Hackney Marshes were formerly Lammas land, which in the C12th was divided into marshy meadows. By the mid C18th these amounted to nearly 300 small strips, with the remainder of the land owned by the Lord of Hackney Manor. There is a long history of sports and recreational use of Hackney Marshes. The land was acquired by the LCC under the Open Spaces Act 1893 and was formally dedicated as public open space in 1894. Hackney Marshes are predominantly used for playing fields.
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Hackney Marsh was formerly Lammas land, in other words parish lands to which tenants had pasturage rights from Lammas Day (August 1st). In 1185 records show the land divided into marshy meadows and bog, and by 1745 there were nearly 300 strips of less than 5 acres each, the lord of the manor owning the remaining 72 acres. An Act of 1623 confirmed the annual appointment of manorial drovers and prescribed fines for stray animals. There is a history of sports and recreational use of Hackney Marsh, with fishing, bird shooting, hare and rabbit coursing being practised in the past, an ox-roasting recorded in 1735, bull-baiting in front of a crowd of 3,000 in 1791, a nearly fatal boxing match in 1790 and the death of a prize fighter in 1875. The freezing of the Marsh after winter flooding provided skating in Victorian times. In 1889 the newly formed London County Council sought to purchase 337 acres of Hackney Marshes, prompted partly through the need for games pitches in the area, but also in light of a threat that the landowners might build on it. A scheme was drafted in 1890 for the LCC to acquire the rights from the owners for £75,000, of which Hackney District Board provided £15,000, the Lord of the Manor £5,000 and private subscriptions a further £5,000. Hackney Marsh had been excluded from the scheme of 1872 whereby the Metropolitan Board of Works took over 180 acres of various 'Hackney Commons' in order to preserve them as public open space.
Hackney Marsh was acquired under the Open Spaces Act 1893 and was formally dedicated as public open space in 1894. The Earl of Meath declared it to be 'the most magnificent playground in the world'. At 140 hectares it is Hackney's largest open space and public park. Until the canal system was created in the C19th the marshes were frequently subject to flooding and the LCC carried out various flood prevention works. Much land was reclaimed in the 1930s and when the marshes were drained evidence was found of Roman occupation, including the remains of a causeway, coins and a coffin. Hackney Marshes are predominantly used for playing fields, which are surrounded by a variety of trees, many of them mature, and bordered by the River Lee Navigation (Hackney Cut) to the south, and the River Lee (or Lea) to the north. Along the River Lee Navigation is the Lee and Stort Navigation Towpath, separated from the Marshes by railings in part, which leads to the Middlesex Filter Beds (q.v.). Along the River Lee is a pleasant, wooded riverside walk alive with birdsong, with seating areas, the river crossed nearby via a small pedestrian bridge that leads to a further playing field in the north east. The southern area is crossed by Homerton Road, to the south of which is Wick Field, an overgrown area which is being planted as a forest. There is a wildlife and conservation area, and riverside walk along Lea Navigation Canal.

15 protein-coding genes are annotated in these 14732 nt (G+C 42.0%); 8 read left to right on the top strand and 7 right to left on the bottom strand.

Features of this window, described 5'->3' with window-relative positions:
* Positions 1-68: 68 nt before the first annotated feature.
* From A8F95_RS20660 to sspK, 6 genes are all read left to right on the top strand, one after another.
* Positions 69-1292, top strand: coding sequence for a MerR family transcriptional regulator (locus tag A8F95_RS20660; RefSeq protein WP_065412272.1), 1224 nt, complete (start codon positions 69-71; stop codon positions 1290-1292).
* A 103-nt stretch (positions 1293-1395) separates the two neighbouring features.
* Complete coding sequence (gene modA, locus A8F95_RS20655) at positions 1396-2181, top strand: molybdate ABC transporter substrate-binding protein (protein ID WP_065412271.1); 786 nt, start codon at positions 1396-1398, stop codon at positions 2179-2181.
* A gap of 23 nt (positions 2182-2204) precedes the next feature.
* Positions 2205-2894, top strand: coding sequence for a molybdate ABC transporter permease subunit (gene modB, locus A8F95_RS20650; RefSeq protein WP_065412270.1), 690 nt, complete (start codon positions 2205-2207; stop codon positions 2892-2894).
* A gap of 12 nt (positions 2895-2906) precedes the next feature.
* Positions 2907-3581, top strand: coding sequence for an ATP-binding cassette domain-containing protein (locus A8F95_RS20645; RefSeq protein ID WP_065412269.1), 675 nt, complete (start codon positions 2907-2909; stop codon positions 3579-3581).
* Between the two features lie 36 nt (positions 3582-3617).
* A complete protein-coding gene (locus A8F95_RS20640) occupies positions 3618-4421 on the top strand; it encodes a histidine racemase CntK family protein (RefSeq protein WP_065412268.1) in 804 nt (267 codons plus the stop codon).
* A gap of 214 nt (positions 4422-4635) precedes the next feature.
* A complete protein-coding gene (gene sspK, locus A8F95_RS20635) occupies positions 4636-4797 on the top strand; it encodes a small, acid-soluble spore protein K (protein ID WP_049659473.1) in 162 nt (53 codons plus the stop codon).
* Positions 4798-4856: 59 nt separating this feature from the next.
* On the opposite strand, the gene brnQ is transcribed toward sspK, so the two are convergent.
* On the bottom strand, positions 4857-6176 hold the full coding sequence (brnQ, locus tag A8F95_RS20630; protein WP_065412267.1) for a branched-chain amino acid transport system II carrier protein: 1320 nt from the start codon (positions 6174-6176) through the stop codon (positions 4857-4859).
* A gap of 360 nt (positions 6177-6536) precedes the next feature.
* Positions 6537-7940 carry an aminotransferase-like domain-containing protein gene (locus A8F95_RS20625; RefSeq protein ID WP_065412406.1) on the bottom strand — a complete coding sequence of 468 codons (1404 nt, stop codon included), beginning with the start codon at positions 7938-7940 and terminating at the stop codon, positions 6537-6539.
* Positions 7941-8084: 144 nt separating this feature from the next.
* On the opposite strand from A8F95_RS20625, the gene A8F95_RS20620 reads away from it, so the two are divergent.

Two areas of the Marshes are particularly important for nature conservation, Daubeny Green, which borders on the River Lee Navigation Hackney Cut, and Arena Field in the south, formerly sports pitches but in recent years left unmown, and it provides habitat for grassland invertebrates. Part of the Marshes are being built over for the London Olympics in 2012, following which it will then be restored as open space. Hackney Council and the London Development Agency are working together to deliver numerous improvements to Hackney Marshes through a multi-million pound improvement plan being implemented between now and the 2012 Games to provide improved pitches and changing facilities, new bridges, footpaths, cycle ways, and community facilities. Improvements to drainage on some of the pitches has been completed, and work is about to start on new changing facilities. The Hackney Marshes Centre at South Marsh opened in spring 2011, providing 30 changing rooms, educational and community facilities. A new café and terrace with views across the Marshes will open later in 2011.
Parks and Open Spaces in Hackney, A Report by the Hackney Society, London 1980; Andrew Crowe 'The Parks and Woodlands of London' (Fourth Estate, 1987); Ben Weinreb & Christopher Hibbert, 'The London Encyclopaedia' (Macmillan, revised ed. 1993); J J Sexby, The Municipal Parks, Gardens and Open Spaces of London (1898); David Mander, Strength in the Tower, an Illustrated History of Hackney (Sutton) 1998; Victoria County History